The Asian longhorned tick makes its way to the Ozarks
A tiny pest, with origins in eastern Asia, has made its way into the Ozarks. Researchers in Missouri recently confirmed the first finding of Asian longhorned ticks in the Show-Me State. The particular species was first found in Missouri, in June, in Greene County and Clay County. The Asian longhorned tick was identified in Benton County, Ark., in 2018.
Currently, more than 16 states have reported the discovery of Asian longhorned ticks in their regions. According to the U.S. Department of Agriculture, Asian longhorned ticks are native to eastern Asia, but were introduced to Australia, New Zealand and the western Pacific Islands. Researchers surmise the ticks found their way to the United States around 2010 by hitching a ride on domestic pets, horses, livestock or humans.
Entomologists state livestock producers should keep an eye out for this “ticky” situation in their herd.
“What is really unique about this one is the female doesn’t have to mate with a male to produce offspring,” Dr. Kelly Loftin, University of Arkansas professor and entomologist, said. “They are able to expand very rapidly and develop tremendous populations.”
A single female Asian longhorned tick can produce, parthenogenetically (without a male), a thousand or more eggs at a time. “And that is part of the issue with livestock; because of sheer numbers, animals can get covered in ticks and that can cause significant blood loss,” Loftin explained.
The Asian longhorned tick’s ability to produce such a large quantity of eggs means host animals can quickly develop a major infestation. According to the USDA, a severe infestation can kill an animal due to excessive blood loss.
“They don’t like to attach to human skin. They are less attracted to human skin so that is a positive.”
— Dr. Kelly Loftin,
University of Arkansas Professor and entomologist
Additionally, entomologists state the Asian longhorned tick can be a vector for several viral, bacterial and protozoal diseases in livestock and humans. The tick is quite small, the size of a sesame or poppy seed and light brown. An adult female full of blood is similar in size to a pea.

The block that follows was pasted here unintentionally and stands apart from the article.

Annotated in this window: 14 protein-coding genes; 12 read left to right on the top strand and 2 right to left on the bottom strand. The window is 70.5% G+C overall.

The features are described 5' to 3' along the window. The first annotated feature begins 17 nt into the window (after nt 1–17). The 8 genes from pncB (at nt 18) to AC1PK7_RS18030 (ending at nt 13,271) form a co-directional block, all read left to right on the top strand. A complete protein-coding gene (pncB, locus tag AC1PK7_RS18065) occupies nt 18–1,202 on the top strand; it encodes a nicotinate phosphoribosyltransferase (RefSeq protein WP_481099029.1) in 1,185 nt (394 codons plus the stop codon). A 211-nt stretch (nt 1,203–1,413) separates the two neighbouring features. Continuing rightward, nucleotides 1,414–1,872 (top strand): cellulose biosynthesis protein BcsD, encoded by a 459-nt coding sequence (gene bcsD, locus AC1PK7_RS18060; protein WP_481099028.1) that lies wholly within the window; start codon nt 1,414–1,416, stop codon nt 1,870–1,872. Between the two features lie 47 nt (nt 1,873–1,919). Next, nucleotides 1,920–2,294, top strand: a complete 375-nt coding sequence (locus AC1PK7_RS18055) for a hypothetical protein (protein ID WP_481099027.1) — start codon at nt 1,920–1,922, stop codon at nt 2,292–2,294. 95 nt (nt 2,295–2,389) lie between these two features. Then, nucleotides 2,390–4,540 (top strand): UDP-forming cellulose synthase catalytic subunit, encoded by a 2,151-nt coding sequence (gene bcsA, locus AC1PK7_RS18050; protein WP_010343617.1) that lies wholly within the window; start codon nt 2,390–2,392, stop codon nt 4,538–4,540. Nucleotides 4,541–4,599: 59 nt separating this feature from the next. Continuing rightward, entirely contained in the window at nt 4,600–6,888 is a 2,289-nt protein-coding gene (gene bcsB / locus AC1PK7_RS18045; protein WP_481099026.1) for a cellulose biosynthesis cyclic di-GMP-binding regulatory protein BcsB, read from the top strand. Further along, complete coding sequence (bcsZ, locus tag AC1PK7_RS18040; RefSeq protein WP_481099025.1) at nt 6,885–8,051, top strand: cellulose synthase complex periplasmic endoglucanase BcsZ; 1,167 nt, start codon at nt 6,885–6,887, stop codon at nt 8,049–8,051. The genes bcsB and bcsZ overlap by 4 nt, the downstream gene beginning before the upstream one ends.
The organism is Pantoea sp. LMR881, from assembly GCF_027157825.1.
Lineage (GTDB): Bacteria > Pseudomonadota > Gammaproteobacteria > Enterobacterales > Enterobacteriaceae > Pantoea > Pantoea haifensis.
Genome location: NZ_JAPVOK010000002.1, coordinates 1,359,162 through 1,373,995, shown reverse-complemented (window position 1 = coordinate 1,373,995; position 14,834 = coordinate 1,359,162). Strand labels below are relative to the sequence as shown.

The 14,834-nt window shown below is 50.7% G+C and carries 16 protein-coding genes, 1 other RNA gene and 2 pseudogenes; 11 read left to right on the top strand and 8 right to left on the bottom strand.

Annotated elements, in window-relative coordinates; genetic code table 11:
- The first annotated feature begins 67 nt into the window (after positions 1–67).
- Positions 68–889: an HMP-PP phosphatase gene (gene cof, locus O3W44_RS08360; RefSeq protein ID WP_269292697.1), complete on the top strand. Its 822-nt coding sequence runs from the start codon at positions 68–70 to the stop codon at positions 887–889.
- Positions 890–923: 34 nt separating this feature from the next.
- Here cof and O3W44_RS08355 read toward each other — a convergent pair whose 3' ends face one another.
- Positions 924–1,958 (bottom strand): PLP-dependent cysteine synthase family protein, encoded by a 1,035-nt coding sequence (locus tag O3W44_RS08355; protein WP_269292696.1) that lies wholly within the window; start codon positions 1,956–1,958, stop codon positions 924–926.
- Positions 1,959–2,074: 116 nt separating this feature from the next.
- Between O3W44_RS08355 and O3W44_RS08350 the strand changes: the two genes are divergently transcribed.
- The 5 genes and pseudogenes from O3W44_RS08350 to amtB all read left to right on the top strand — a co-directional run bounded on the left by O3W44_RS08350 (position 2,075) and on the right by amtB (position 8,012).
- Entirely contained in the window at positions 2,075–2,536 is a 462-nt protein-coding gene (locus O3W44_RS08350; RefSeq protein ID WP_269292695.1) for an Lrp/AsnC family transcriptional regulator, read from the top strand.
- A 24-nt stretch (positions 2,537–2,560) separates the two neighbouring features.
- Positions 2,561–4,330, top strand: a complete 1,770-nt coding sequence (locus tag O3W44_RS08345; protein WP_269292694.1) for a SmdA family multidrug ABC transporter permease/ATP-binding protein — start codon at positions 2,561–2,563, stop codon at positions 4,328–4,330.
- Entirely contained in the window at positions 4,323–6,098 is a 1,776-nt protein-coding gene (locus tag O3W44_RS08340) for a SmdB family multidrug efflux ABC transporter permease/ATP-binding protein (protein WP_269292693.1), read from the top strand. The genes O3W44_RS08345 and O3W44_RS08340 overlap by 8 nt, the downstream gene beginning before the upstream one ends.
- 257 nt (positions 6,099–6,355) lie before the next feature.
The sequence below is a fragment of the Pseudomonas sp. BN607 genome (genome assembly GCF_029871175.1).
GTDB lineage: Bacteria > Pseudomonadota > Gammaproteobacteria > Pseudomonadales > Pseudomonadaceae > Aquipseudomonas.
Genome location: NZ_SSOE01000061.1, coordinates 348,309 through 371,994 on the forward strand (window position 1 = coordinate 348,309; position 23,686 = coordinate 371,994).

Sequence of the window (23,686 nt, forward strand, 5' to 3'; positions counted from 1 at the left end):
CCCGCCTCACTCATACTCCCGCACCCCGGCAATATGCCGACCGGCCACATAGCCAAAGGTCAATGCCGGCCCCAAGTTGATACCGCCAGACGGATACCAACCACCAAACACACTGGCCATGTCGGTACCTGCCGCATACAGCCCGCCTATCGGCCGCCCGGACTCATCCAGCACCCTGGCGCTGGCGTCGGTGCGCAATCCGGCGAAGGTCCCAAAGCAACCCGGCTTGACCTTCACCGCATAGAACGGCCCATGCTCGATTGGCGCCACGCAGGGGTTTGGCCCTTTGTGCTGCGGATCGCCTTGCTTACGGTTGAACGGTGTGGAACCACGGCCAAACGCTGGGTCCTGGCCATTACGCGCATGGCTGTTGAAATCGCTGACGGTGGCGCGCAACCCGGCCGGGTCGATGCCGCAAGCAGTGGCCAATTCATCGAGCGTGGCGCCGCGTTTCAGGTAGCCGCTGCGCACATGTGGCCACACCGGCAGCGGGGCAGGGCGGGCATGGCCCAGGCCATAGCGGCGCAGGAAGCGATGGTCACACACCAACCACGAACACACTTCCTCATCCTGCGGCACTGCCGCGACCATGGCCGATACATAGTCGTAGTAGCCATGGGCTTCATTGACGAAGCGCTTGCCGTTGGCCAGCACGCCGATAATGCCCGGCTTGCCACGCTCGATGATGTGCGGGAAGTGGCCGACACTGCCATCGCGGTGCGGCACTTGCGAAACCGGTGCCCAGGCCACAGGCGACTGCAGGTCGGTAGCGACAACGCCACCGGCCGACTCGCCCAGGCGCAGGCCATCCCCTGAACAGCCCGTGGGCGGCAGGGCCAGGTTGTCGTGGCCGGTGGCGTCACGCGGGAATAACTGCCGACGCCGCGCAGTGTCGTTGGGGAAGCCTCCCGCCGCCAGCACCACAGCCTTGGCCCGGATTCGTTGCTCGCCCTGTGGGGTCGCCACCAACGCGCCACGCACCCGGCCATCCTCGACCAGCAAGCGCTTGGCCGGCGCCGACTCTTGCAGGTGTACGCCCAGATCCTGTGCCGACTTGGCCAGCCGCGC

A bit of good news, the Asian longhorned tick does not prefer human hosts. “They don’t like to attach to human skin,” Loftin added. “They are less attracted to human skin so that is a positive.”
If humans find an Asian longhorned tick on themselves, they should precede as if it is a native tick. “I would be as concerned about being bitten by one of these ticks as I would about any tick,” Loftin said. “Just think of it as you would a Lonestar tick, in that, a lot of ticks can serve as vectors for diseases.”
Experts recommend correctly removing the tick and placing it in a vial or plastic sandwich bag. Give the bagged tick to a veterinarian, entomologist, extension agent, doctor or other expert in the area. “If you see something strange or you see a tick that you don’t recognize, collect it and get it to a tick expert so they can look at it,” Loftin advised.
The freezing temperatures and winter weather will not deter the Asian longhorned tick from spreading in the Ozarks. “It is associated with areas that get as cold as we are – I wouldn’t anticipate any significant mortality related to winter,” Loftin explained. Similar to ticks native to this area, Asian longhorned ticks have various mechanisms equipping them to survive cold temperatures. They can take cover under leaf litter or remain on a host through the cold spells.
Researchers encourage producers to keep at eye out for the presence of Asian longhorned ticks on their livestock and to report what they find. “The more we know about their range the more we can educate producers on what they need to do to prevent economic losses or diseases in their animals,” Loftin said.